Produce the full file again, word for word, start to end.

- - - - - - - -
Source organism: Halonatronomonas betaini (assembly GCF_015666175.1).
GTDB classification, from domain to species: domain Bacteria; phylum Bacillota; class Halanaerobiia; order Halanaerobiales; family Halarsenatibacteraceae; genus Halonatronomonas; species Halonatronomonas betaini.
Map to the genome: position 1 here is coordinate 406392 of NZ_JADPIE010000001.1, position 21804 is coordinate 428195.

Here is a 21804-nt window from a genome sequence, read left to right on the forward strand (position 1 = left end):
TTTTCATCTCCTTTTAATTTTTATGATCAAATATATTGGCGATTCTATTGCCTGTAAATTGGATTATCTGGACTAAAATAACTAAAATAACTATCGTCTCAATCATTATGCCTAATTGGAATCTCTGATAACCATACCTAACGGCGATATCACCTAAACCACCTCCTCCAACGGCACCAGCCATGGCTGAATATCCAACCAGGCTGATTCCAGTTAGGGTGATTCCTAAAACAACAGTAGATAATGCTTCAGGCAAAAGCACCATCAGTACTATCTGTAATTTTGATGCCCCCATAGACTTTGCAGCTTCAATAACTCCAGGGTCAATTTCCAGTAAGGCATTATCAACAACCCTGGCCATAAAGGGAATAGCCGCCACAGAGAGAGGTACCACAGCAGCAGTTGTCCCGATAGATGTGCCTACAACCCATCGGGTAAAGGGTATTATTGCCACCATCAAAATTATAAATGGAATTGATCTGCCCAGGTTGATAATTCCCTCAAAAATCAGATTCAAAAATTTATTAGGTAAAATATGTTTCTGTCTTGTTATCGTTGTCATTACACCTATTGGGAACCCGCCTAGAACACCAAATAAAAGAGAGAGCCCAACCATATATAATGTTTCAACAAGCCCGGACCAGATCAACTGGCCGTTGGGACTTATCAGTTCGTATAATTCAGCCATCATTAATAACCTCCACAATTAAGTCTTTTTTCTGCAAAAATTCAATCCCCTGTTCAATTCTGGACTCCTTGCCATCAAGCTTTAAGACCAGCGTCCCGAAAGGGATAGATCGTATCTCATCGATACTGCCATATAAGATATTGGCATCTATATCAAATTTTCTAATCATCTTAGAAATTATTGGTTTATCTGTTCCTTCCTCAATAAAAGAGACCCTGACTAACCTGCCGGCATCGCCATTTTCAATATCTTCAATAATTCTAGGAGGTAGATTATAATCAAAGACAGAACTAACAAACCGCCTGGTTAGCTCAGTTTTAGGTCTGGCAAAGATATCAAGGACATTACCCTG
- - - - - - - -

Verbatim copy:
Source organism: Halonatronomonas betaini (assembly GCF_015666175.1).
GTDB classification, from domain to species: domain Bacteria; phylum Bacillota; class Halanaerobiia; order Halanaerobiales; family Halarsenatibacteraceae; genus Halonatronomonas; species Halonatronomonas betaini.
Map to the genome: position 1 here is coordinate 406392 of NZ_JADPIE010000001.1, position 21804 is coordinate 428195.

Here is a 21804-nt window from a genome sequence, read left to right on the forward strand (position 1 = left end):
TTTTCATCTCCTTTTAATTTTTATGATCAAATATATTGGCGATTCTATTGCCTGTAAATTGGATTATCTGGACTAAAATAACTAAAATAACTATCGTCTCAATCATTATGCCTAATTGGAATCTCTGATAACCATACCTAACGGCGATATCACCTAAACCACCTCCTCCAACGGCACCAGCCATGGCTGAATATCCAACCAGGCTGATTCCAGTTAGGGTGATTCCTAAAACAACAGTAGATAATGCTTCAGGCAAAAGCACCATCAGTACTATCTGTAATTTTGATGCCCCCATAGACTTTGCAGCTTCAATAACTCCAGGGTCAATTTCCAGTAAGGCATTATCAACAACCCTGGCCATAAAGGGAATAGCCGCCACAGAGAGAGGTACCACAGCAGCAGTTGTCCCGATAGATGTGCCTACAACCCATCGGGTAAAGGGTATTATTGCCACCATCAAAATTATAAATGGAATTGATCTGCCCAGGTTGATAATTCCCTCAAAAATCAGATTCAAAAATTTATTAGGTAAAATATGTTTCTGTCTTGTTATCGTTGTCATTACACCTATTGGGAACCCGCCTAGAACACCAAATAAAAGAGAGAGCCCAACCATATATAATGTTTCAACAAGCCCGGACCAGATCAACTGGCCGTTGGGACTTATCAGTTCGTATAATTCAGCCATCATTAATAACCTCCACAATTAAGTCTTTTTTCTGCAAAAATTCAATCCCCTGTTCAATTCTGGACTCCTTGCCATCAAGCTTTAAGACCAGCGTCCCGAAAGGGATAGATCGTATCTCATCGATACTGCCATATAAGATATTGGCATCTATATCAAATTTTCTAATCATCTTAGAAATTATTGGTTTATCTGTTCCTTCCTCAATAAAAGAGACCCTGACTAACCTGCCGGCATCGCCATTTTCAATATCTTCAATAATTCTAGGAGGTAGATTATAATCAAAGACAGAACTAACAAACCGCCTGGTTAGCTCAGTTTTAGGTCTGGCAAAGATATCAAGGACATTACCCTG